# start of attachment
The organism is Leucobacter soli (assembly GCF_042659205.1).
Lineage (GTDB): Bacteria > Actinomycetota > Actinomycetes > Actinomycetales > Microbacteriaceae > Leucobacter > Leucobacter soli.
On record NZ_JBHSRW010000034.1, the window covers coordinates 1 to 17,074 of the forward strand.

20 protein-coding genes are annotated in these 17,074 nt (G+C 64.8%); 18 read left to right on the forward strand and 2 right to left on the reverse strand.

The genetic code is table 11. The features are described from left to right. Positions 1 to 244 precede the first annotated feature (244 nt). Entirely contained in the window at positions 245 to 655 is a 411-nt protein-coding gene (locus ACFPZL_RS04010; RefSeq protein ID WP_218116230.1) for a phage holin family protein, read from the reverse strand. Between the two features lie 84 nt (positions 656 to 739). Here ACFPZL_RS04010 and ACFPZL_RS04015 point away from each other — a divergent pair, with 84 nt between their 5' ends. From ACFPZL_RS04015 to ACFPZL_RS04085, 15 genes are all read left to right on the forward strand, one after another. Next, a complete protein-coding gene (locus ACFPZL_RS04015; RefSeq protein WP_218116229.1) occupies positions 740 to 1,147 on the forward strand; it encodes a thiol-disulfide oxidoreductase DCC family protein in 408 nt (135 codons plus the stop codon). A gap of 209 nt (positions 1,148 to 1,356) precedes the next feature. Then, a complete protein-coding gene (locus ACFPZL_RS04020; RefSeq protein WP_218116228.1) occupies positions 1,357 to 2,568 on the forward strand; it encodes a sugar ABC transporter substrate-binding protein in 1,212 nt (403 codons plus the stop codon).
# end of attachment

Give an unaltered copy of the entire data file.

The organism is Leucobacter soli (assembly GCF_042659205.1).
Lineage (GTDB): Bacteria > Actinomycetota > Actinomycetes > Actinomycetales > Microbacteriaceae > Leucobacter > Leucobacter soli.
On record NZ_JBHSRW010000034.1, the window covers coordinates 1 to 17,074 of the forward strand.

20 protein-coding genes are annotated in these 17,074 nt (G+C 64.8%); 18 read left to right on the forward strand and 2 right to left on the reverse strand.

The genetic code is table 11. The features are described from left to right. Positions 1 to 244 precede the first annotated feature (244 nt). Entirely contained in the window at positions 245 to 655 is a 411-nt protein-coding gene (locus ACFPZL_RS04010; RefSeq protein ID WP_218116230.1) for a phage holin family protein, read from the reverse strand. Between the two features lie 84 nt (positions 656 to 739). Here ACFPZL_RS04010 and ACFPZL_RS04015 point away from each other — a divergent pair, with 84 nt between their 5' ends. From ACFPZL_RS04015 to ACFPZL_RS04085, 15 genes are all read left to right on the forward strand, one after another. Next, a complete protein-coding gene (locus ACFPZL_RS04015; RefSeq protein WP_218116229.1) occupies positions 740 to 1,147 on the forward strand; it encodes a thiol-disulfide oxidoreductase DCC family protein in 408 nt (135 codons plus the stop codon). A gap of 209 nt (positions 1,148 to 1,356) precedes the next feature. Then, a complete protein-coding gene (locus ACFPZL_RS04020; RefSeq protein WP_218116228.1) occupies positions 1,357 to 2,568 on the forward strand; it encodes a sugar ABC transporter substrate-binding protein in 1,212 nt (403 codons plus the stop codon).